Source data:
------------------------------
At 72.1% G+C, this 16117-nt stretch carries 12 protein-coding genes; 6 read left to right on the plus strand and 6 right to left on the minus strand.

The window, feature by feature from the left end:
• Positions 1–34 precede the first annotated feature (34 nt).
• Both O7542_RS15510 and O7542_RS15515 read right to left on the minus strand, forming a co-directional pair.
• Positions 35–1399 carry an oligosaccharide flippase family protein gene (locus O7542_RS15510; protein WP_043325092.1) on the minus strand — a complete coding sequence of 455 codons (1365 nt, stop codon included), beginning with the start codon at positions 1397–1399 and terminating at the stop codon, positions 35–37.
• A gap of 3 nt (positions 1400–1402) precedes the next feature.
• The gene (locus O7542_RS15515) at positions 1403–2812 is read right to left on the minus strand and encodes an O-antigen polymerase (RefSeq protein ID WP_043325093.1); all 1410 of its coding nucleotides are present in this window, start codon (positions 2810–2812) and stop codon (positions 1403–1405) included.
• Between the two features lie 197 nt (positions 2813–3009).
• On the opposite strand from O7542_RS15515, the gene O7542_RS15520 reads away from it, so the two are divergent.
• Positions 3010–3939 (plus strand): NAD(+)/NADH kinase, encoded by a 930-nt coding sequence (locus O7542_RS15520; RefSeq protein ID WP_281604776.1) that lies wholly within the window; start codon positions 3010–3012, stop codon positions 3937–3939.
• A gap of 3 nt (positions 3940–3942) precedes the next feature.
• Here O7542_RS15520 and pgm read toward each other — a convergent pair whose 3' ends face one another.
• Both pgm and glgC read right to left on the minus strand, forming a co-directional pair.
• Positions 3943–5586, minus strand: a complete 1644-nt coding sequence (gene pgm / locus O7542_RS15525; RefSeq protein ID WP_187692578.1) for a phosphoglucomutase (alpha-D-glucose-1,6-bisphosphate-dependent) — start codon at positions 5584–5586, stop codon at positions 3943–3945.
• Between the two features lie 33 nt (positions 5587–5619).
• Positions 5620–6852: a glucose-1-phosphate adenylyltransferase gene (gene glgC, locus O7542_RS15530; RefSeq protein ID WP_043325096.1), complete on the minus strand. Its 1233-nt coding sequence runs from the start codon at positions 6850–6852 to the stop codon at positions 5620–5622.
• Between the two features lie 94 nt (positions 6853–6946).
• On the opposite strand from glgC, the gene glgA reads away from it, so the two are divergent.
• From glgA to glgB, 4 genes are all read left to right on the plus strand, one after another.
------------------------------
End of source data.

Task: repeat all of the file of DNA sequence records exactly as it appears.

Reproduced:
At 72.1% G+C, this 16117-nt stretch carries 12 protein-coding genes; 6 read left to right on the plus strand and 6 right to left on the minus strand.

The window, feature by feature from the left end:
• Positions 1–34 precede the first annotated feature (34 nt).
• Both O7542_RS15510 and O7542_RS15515 read right to left on the minus strand, forming a co-directional pair.
• Positions 35–1399 carry an oligosaccharide flippase family protein gene (locus O7542_RS15510; protein WP_043325092.1) on the minus strand — a complete coding sequence of 455 codons (1365 nt, stop codon included), beginning with the start codon at positions 1397–1399 and terminating at the stop codon, positions 35–37.
• A gap of 3 nt (positions 1400–1402) precedes the next feature.
• The gene (locus O7542_RS15515) at positions 1403–2812 is read right to left on the minus strand and encodes an O-antigen polymerase (RefSeq protein ID WP_043325093.1); all 1410 of its coding nucleotides are present in this window, start codon (positions 2810–2812) and stop codon (positions 1403–1405) included.
• Between the two features lie 197 nt (positions 2813–3009).
• On the opposite strand from O7542_RS15515, the gene O7542_RS15520 reads away from it, so the two are divergent.
• Positions 3010–3939 (plus strand): NAD(+)/NADH kinase, encoded by a 930-nt coding sequence (locus O7542_RS15520; RefSeq protein ID WP_281604776.1) that lies wholly within the window; start codon positions 3010–3012, stop codon positions 3937–3939.
• A gap of 3 nt (positions 3940–3942) precedes the next feature.
• Here O7542_RS15520 and pgm read toward each other — a convergent pair whose 3' ends face one another.
• Both pgm and glgC read right to left on the minus strand, forming a co-directional pair.
• Positions 3943–5586, minus strand: a complete 1644-nt coding sequence (gene pgm / locus O7542_RS15525; RefSeq protein ID WP_187692578.1) for a phosphoglucomutase (alpha-D-glucose-1,6-bisphosphate-dependent) — start codon at positions 5584–5586, stop codon at positions 3943–3945.
• Between the two features lie 33 nt (positions 5587–5619).
• Positions 5620–6852: a glucose-1-phosphate adenylyltransferase gene (gene glgC, locus O7542_RS15530; RefSeq protein ID WP_043325096.1), complete on the minus strand. Its 1233-nt coding sequence runs from the start codon at positions 6850–6852 to the stop codon at positions 5620–5622.
• Between the two features lie 94 nt (positions 6853–6946).
• On the opposite strand from glgC, the gene glgA reads away from it, so the two are divergent.
• From glgA to glgB, 4 genes are all read left to right on the plus strand, one after another.